blogging by Andrew Wickliffe

American Gothic (1995) s01e11 – Rebirth

Rebirth’s a swing and a miss for American Gothic, even though it was an episode I’d been looking forward to seeing again, even though it’s directed by James “The Muppet Movie” Frawley. It also features garbage human being Danny Masterson as a teenage bad boy who helps Lucas Black against the normie teens bullying Black for… having had his entire family murdered. I didn’t recognize Masterson at that point (or at all, I needed the credits), but the mid-nineties white boy dreadlocks are a look.

Masterson needs some cash to get out of town, leading to sheriff Gary Cole harassing him. At least until Sarah Paulson figures out how to return from the dead: she needs to borrow someone else’s spirit. In this case, Paige Turco’s visiting pregnant friend, played by Amy Steel, is just what the proverbial doctor ordered.

I remembered the episode as being some complex character arc for Paulson, who only recovered her full faculties after her death, so she’s never gotten to be alive in this way before. Certainly not with all the grown men leering at her, which she doesn’t notice and, thankfully, doesn’t go anywhere. But her Rebirth gives Cole an idea for palling up to Black. All Cole’s got to do is turn Black against Paulson, which isn’t hard because Paulson’s hanging out with Masterson instead of brother Black. Even though she knows he’s super-lonely without her.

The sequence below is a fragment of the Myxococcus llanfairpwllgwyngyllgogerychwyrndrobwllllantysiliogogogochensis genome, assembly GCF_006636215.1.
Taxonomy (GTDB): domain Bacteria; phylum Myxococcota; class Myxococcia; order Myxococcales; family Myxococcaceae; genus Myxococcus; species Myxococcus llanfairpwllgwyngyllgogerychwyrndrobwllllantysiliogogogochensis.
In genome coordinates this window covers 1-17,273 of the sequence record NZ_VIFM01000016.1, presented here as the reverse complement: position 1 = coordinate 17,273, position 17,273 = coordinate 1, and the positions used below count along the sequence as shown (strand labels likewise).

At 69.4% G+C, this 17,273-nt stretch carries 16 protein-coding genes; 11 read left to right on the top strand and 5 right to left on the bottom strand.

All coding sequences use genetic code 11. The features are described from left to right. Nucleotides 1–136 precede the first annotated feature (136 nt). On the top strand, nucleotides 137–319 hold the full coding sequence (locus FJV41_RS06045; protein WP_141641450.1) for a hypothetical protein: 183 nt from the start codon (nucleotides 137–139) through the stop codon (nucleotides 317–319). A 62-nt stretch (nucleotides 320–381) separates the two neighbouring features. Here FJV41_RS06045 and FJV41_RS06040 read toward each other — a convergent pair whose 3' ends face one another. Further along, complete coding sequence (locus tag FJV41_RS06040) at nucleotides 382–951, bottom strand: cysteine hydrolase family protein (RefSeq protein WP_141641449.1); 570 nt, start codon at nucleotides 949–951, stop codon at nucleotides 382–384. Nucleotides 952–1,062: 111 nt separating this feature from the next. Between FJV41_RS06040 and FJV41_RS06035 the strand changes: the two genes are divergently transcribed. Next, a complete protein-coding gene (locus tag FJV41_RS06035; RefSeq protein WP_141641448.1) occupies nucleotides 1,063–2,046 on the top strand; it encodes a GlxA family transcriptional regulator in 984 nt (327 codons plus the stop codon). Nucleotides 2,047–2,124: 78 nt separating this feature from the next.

It’s also not a good brother-and-sister arc. It’s not immaterial, but it’s close.

Victor Bumbalo and Robert Palm get the writing credit, and it’s similarly nothing notable. Not in any good ways, especially in how lightly Black (and Paulson to some degree) take Cole raping their mother approximately nine months before Black was born—witnessing the event mentally traumatized Paulson for life. They’ve got no time to discuss it, not when Black can mope about Paulson hanging out with Masterson. He’s got a point—remove the real-life stuff, and there are still the dreadlocks and Masterson’s terrible Southern accent—but there’s also a severe lack of character development.

Is it worse than the scene where Turco makes light of Steel’s two previous miscarriages as she worries about her baby? I mean, no? Rebirth passes Bechdel in the worst ways.

Leave a Reply

Blog at

%d bloggers like this: